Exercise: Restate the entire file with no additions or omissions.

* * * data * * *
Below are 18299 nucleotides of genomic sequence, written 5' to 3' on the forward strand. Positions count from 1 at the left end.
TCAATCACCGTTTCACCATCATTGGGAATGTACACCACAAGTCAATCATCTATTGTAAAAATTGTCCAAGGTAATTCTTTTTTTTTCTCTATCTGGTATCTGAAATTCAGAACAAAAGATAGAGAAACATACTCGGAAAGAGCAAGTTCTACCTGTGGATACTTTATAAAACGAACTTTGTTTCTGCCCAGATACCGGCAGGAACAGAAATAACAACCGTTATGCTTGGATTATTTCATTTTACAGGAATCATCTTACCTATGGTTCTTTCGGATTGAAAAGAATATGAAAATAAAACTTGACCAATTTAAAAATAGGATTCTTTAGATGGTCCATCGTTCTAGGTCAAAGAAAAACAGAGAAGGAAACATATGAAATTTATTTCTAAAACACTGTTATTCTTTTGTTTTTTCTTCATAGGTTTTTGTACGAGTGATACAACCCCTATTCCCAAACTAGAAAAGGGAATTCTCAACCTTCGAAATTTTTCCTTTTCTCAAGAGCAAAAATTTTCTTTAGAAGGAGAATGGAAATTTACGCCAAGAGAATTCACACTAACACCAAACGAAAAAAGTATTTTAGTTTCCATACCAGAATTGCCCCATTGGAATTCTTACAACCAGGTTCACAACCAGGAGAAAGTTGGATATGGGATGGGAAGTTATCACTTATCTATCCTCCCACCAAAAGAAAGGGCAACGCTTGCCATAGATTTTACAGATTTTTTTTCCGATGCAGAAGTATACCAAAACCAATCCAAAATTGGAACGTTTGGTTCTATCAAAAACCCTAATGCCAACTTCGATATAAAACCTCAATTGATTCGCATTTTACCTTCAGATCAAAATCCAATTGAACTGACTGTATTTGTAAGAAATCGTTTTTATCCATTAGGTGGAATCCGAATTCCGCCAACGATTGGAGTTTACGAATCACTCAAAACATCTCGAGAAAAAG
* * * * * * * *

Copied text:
Below are 18299 nucleotides of genomic sequence, written 5' to 3' on the forward strand. Positions count from 1 at the left end.
TCAATCACCGTTTCACCATCATTGGGAATGTACACCACAAGTCAATCATCTATTGTAAAAATTGTCCAAGGTAATTCTTTTTTTTTCTCTATCTGGTATCTGAAATTCAGAACAAAAGATAGAGAAACATACTCGGAAAGAGCAAGTTCTACCTGTGGATACTTTATAAAACGAACTTTGTTTCTGCCCAGATACCGGCAGGAACAGAAATAACAACCGTTATGCTTGGATTATTTCATTTTACAGGAATCATCTTACCTATGGTTCTTTCGGATTGAAAAGAATATGAAAATAAAACTTGACCAATTTAAAAATAGGATTCTTTAGATGGTCCATCGTTCTAGGTCAAAGAAAAACAGAGAAGGAAACATATGAAATTTATTTCTAAAACACTGTTATTCTTTTGTTTTTTCTTCATAGGTTTTTGTACGAGTGATACAACCCCTATTCCCAAACTAGAAAAGGGAATTCTCAACCTTCGAAATTTTTCCTTTTCTCAAGAGCAAAAATTTTCTTTAGAAGGAGAATGGAAATTTACGCCAAGAGAATTCACACTAACACCAAACGAAAAAAGTATTTTAGTTTCCATACCAGAATTGCCCCATTGGAATTCTTACAACCAGGTTCACAACCAGGAGAAAGTTGGATATGGGATGGGAAGTTATCACTTATCTATCCTCCCACCAAAAGAAAGGGCAACGCTTGCCATAGATTTTACAGATTTTTTTTCCGATGCAGAAGTATACCAAAACCAATCCAAAATTGGAACGTTTGGTTCTATCAAAAACCCTAATGCCAACTTCGATATAAAACCTCAATTGATTCGCATTTTACCTTCAGATCAAAATCCAATTGAACTGACTGTATTTGTAAGAAATCGTTTTTATCCATTAGGTGGAATCCGAATTCCGCCAACGATTGGAGTTTACGAATCACTCAAAACATCTCGAGAAAAAG